You can read the proposed ordinance here (PDF).
Because it's a couple pages long and legal writing is dense, I'll also excerpt the relevant bits of it here:
Section 8-301.11 of the 2005 Food Code is amended to read as follows: A PERSON may not operate a FOOD ESTABLISHMENT without a valid PERMIT to operate issued by the REGULATORY AUTHORITY. A PERMIT is required to apply for and obtain and pay for a separate FOOD ESTABLISHMENT PERMIT for each of the types of FOOD ESTABLISHMENT operations listed in subsections (1) through (13):
(13) Food Sharing Permit: issued to a not-for-profit granted tax-exempt status under any provision of Section 501(c) of the Internal Revenue Code ... that is distributing food free of charge for the sole purpose of impacting food insecurity in Kansas City, Missouri. Food sharing permits are not intended to cover food sharing taking place within permitted food establishments. Any already-permitted food establishments shall not need a food sharing permit to offer food free of charge to the public within the confines of the already-permitted establishment. All potentially hazardous food shall be prepared in a permitted kitchen and any processed foods must be pre-packaged. All food shall be labeled with the name or identifier of the permittee and disposed of four (4) hours after being removed from active temperature control. On site food preparation is prohibited with a Food Sharing Permit. Permit holders shall provide waste receptacles if none are readily available or if on-site receptacles are not adequate to collect the waste generated, while distributing food pursuant to the permit and when necessary, shall collect and remove any food or container waste. Food sharing permittees shall not distribute food within one block of a school on a day in which school is in session during the 30 minute period preceding school or the 30 minute period after adjournment. All other Food Code requirements shall be followed, including the obtaining of food handler cards. Re-inspection fees shall be those as set for catering permits. There shall be no cost for the initial food sharing permit or for any routine annual renewals.It's not clear from this text whether any of this applies to a single person handing out food on their own. (At least, it's not clear to me.)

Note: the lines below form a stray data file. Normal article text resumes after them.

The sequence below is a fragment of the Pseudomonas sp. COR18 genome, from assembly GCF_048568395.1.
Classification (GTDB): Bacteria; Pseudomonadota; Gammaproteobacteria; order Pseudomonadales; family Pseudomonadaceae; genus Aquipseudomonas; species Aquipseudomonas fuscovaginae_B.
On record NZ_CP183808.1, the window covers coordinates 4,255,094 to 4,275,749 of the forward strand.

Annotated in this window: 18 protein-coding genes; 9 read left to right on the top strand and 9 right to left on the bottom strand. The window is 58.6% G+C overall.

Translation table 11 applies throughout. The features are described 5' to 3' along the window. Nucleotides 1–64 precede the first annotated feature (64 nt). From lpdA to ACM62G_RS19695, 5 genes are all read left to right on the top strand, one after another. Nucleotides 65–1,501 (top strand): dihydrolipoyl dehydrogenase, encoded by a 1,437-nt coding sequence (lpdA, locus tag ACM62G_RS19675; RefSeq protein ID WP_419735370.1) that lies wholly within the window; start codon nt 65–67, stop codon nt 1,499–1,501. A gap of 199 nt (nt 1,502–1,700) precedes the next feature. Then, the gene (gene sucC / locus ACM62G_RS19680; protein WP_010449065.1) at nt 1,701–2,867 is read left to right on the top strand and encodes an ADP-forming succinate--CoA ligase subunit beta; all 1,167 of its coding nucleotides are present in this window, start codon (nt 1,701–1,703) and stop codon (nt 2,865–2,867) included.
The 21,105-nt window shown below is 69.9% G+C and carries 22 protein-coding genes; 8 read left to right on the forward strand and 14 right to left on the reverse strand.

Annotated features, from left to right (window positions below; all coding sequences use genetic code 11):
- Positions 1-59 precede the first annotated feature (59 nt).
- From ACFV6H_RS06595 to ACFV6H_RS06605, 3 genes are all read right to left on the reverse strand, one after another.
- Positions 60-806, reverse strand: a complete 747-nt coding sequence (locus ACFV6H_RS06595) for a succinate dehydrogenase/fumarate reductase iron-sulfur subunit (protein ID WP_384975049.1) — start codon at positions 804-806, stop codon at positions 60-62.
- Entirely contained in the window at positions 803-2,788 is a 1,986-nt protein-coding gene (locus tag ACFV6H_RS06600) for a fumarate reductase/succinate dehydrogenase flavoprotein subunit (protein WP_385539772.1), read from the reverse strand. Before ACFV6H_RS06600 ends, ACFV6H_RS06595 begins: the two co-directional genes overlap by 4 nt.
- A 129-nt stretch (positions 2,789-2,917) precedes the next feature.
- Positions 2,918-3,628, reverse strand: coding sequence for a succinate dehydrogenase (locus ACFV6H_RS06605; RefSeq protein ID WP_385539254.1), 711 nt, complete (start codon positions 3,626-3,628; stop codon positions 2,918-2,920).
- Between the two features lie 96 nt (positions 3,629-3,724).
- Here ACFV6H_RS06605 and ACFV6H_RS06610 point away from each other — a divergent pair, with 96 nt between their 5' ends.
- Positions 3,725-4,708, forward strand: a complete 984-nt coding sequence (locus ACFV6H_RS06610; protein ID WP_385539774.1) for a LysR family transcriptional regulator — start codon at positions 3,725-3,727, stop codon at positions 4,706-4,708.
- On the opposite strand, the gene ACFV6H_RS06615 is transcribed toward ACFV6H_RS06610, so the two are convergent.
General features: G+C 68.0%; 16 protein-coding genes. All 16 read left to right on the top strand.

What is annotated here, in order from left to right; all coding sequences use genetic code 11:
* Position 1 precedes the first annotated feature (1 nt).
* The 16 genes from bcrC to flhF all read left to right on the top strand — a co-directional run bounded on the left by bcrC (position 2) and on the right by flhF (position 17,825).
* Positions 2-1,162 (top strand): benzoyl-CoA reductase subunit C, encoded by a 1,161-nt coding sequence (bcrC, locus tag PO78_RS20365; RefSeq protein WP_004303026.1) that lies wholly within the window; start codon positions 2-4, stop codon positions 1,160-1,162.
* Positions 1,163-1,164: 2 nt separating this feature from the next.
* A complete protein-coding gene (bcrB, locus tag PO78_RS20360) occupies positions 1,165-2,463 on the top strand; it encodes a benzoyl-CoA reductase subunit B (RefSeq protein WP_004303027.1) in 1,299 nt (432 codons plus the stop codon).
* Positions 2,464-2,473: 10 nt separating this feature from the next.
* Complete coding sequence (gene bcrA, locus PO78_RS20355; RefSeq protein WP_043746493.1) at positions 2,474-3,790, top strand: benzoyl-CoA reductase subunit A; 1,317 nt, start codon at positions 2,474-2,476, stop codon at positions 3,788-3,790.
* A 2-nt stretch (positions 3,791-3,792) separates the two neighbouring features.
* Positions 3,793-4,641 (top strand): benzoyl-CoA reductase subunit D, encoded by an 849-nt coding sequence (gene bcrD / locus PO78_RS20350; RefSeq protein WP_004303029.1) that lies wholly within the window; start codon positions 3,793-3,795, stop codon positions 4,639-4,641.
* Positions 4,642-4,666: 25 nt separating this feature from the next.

I'm also not clear on what the implications are for a group that's not a formally recognized nonprofit, like a social club, that might want to distribute food.
The ordinance itself, and City Council member Melba Curls in comments to the public at a protest rally held June 4 at City Hall, cite public health as one of the reasons why the ordinance was drafted.
Intuitively, that makes sense. By making a city-issued permit a requirement to distribute food, the city can keep track of who is distributing food and periodically inspect the kitchens where they prepare it. They can make sure that those kitchens are clean, and that the food that passes through them is not carrying any disease-causing microorganisms.
I'm not sure it would really play out like that, though.
First of all, I'm not aware of any recent outbreaks of food-borne illness here originating in soup kitchens; all the ones I remember reading about originated in restaurants, or on farms or food processing plants.
(It's true, if the contaminated food items end up in grocery stores, they could find their way to a soup kitchen or food pantry's shelves. But it seems like the most efficient way to catch contaminated produce before it makes someone sick would be to do your screening as each shipment reaches the stores, not at whatever secondary or tertiary destination the food is actually eaten.)
So I'm not sure how helpful this measure will be in reducing the number or extent of outbreaks of food-borne illness, and at the same time I'm sure this will have a chilling effect on efforts to feed the city's hungry people.
(How could it not? It's adding red tape where before there was none. Also, some of the people who are doing that work showed up at the protest rally and said that the ordinance would make it harder for them to operate. So this isn't just me coming up with hypotheticals; this is a thing that people who work at feeding the homeless say will probably happen.)
I'm also aware of a larger pattern around the nation of criminalizing either homelessness itself or ordinary citizens giving food to homeless people.
And I also know that Kansas City is currently hustling to market itself as a cool, happening city to attract the wealthier members of my generation.
I am made very cynical about what it means to do that, largely by the spectacle of San Francisco all but waging open war on its poor people to curry favor with the Silicon Valley professional classes.